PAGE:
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Paul Ehlen v. John M. Melvin and Lynndee Melvin

November 27, 2012

PAUL EHLEN,
PLAINTIFF AND APPELLANT
v.
JOHN M. MELVIN AND LYNNDEE MELVIN,
DEFENDANTS AND APPELLEES



Appeal from the District Court of McIntosh County, South Central Judicial District, the Honorable Donald L. Jorgensen, Judge.

The opinion of the court was delivered by: Kapsner, Justice.

N.D. Supreme CourtEhlen v. Melvin,

2012 ND 246

This opinion is subject to petition for rehearing. [Go to Documents]

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AFFIRMED.

Opinion of the Court by Kapsner, Justice.

[¶1] Paul Ehlen appeals from a judgment dismissing his action against John M. Melvin and LynnDee Melvin ("Melvins") to enforce a purchase agreement, from a judgment for costs, and from an amended judgment. We affirm, concluding the district court's finding the parties did not mutually consent to the purchase agreement is not clearly erroneous.

I

[¶2] The Melvins own real property in McIntosh County. In February 2011, Kevin Schmitz contacted the Melvins and informed them Ehlen was interested in purchasing the property. Schmitz was interested in leasing some property for grazing his cattle, and he planned to lease the property from Ehlen if Ehlen purchased it from the Melvins.

[¶3] On February 16, 2011, Ehlen sent the Melvins a document entitled "Purchase Agreement," offering the Melvins $850,000 for the property. The agreement provided the closing of the sale of the property would occur on or before March 1, 2011, and the total amount for the purchase would be paid on or before the closing date. Ehlen also attached a one-page document entitled "Amendment to Purchase Agreement," which itemized a list of additional terms. Ehlen had signed the documents.

[¶4] On February 18, 2011, the Melvins reviewed Ehlen's offer with their attorney. The Melvins modified some of the terms on the agreement, including the correct spelling of LynnDee Melvin's name and the legal description of the property. The Melvins also added multiple terms to the purchase agreement and the amendment, including that the property was being sold "as is," that the mineral rights conveyed by them were limited to only those rights they owned, and that the land was subject to a federal wetland easement and an agricultural lease. The parties had not previously negotiated the added terms. The Melvins hand-wrote all of the changes on the documents they received from Ehlen and they initialed each change. The Melvins signed the documents and sent them back to Ehlen.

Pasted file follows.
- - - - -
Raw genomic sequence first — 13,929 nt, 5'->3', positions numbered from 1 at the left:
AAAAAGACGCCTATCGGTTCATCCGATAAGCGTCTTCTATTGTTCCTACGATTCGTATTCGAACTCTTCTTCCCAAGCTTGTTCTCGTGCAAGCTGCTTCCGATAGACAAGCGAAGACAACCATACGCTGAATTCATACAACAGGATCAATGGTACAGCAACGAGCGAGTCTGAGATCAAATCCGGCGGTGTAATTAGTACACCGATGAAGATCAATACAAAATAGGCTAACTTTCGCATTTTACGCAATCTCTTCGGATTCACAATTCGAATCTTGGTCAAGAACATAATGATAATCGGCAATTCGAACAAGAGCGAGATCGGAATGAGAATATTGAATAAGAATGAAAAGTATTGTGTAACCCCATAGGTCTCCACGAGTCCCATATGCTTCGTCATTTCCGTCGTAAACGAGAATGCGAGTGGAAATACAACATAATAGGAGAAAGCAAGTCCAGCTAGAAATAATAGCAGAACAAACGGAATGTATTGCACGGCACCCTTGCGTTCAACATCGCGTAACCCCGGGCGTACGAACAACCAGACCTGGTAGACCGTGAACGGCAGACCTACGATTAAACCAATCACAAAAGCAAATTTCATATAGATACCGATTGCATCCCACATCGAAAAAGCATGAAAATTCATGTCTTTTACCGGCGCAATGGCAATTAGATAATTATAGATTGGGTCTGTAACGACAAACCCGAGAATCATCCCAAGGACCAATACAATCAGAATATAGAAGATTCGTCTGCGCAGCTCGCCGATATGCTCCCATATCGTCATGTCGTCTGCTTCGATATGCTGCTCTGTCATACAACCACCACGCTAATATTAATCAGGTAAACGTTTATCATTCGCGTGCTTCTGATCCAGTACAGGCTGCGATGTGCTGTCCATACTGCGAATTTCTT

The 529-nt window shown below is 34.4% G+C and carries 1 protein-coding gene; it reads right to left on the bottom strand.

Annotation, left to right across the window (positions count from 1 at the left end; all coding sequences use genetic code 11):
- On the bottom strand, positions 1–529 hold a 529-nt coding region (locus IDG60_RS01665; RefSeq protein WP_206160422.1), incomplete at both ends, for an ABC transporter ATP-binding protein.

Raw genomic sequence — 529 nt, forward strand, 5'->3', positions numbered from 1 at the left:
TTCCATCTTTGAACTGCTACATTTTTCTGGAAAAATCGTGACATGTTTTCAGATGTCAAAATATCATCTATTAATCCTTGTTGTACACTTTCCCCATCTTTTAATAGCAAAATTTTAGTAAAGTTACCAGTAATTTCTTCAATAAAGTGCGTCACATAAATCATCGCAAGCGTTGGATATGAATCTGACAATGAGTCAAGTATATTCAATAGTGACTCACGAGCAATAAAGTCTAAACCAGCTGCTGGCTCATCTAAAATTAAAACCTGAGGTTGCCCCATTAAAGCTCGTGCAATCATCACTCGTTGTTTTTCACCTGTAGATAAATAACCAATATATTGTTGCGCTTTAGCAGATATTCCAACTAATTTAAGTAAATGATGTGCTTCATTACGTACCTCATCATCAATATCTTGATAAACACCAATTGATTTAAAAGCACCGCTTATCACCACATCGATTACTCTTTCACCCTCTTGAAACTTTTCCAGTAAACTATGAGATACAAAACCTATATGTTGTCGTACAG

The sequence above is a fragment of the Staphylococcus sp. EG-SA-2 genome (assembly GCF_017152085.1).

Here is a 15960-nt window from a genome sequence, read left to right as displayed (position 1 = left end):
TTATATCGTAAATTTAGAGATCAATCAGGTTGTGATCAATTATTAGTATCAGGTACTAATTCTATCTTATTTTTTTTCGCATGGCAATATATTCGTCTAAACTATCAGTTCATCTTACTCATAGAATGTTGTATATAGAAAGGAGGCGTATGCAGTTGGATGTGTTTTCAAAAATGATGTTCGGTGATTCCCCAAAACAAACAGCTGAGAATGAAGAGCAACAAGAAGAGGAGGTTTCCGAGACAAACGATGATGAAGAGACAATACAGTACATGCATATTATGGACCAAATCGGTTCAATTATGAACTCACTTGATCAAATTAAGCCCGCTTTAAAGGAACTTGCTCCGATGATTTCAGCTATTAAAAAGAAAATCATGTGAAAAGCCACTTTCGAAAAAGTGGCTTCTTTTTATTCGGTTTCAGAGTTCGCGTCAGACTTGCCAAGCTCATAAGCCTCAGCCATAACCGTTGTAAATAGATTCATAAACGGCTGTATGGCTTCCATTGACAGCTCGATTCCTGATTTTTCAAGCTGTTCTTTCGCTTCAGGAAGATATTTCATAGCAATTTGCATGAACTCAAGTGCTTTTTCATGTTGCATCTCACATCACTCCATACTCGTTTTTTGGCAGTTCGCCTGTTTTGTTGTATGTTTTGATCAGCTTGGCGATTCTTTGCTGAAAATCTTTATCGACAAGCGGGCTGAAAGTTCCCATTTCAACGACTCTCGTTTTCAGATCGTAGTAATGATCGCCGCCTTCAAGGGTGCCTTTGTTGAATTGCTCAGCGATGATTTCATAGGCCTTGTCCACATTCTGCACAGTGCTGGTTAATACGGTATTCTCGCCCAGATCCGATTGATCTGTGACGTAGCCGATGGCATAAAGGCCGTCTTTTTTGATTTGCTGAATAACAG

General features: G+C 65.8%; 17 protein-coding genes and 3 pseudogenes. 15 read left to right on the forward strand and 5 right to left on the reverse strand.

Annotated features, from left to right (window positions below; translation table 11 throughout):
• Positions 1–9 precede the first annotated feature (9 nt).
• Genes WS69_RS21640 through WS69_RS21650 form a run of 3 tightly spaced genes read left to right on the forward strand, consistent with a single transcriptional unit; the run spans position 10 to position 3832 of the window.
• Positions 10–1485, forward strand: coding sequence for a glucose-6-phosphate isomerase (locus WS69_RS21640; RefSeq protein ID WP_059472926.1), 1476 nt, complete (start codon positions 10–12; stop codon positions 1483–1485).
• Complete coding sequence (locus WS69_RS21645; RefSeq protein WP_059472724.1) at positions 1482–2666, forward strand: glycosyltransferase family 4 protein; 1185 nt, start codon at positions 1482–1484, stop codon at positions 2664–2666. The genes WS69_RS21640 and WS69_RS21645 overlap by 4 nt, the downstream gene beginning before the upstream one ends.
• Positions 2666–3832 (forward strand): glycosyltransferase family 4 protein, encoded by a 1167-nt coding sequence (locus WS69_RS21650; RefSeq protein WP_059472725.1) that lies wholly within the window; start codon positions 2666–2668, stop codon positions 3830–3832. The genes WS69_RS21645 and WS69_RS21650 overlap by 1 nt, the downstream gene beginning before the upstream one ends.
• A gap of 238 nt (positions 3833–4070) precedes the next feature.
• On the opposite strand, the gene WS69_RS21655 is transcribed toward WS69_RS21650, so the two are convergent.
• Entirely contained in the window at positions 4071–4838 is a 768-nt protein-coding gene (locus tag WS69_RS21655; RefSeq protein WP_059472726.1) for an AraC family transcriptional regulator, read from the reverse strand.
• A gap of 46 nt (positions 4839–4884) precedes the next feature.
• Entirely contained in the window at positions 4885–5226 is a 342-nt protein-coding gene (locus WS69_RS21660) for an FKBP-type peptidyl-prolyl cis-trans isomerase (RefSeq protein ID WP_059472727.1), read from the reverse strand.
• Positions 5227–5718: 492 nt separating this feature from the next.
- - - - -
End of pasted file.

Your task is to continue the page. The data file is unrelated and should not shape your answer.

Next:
[¶5] Ehlen did not contact the Melvins after they sent the documents back to him. On February 24, 2011, Schmitz told the Melvins the deal was off and Ehlen was concerned about some of the modified terms. Schmitz contacted the Melvins later and informed them "the deal was back on." The Melvins did not have any contact with Ehlen. The Melvins contacted the title company on March 1, 2011, and learned Ehlen had not paid the money for the property or initialed the amendments the Melvins made. The Melvins' attorney sent Ehlen a letter dated March 2, 2011, to confirm that the "transaction started and contemplated between [Ehlen] and [the Melvins] is hereby terminated."

[ΒΆ6] Ehlen sued the Melvins to enforce the "Purchase Agreement," alleging it was a binding and enforceable contract. After a court trial, the district court ruled there was no contract, the purchase agreement and the amendment to the purchase agreement constituted an offer to purchase property from the Melvins, the Melvins made a counteroffer in writing, and Ehlen failed to accept the counteroffer. The court ordered the dismissal of Ehlen's claims with prejudice and awarded the Melvins the costs of litigation and attorney fees. A judgment was subsequently entered. The Melvins filed an affidavit for costs and attorney fees and Ehlen objected. The court entered an order awarding the Melvins $2,890.40 in costs but ruled the award of ...


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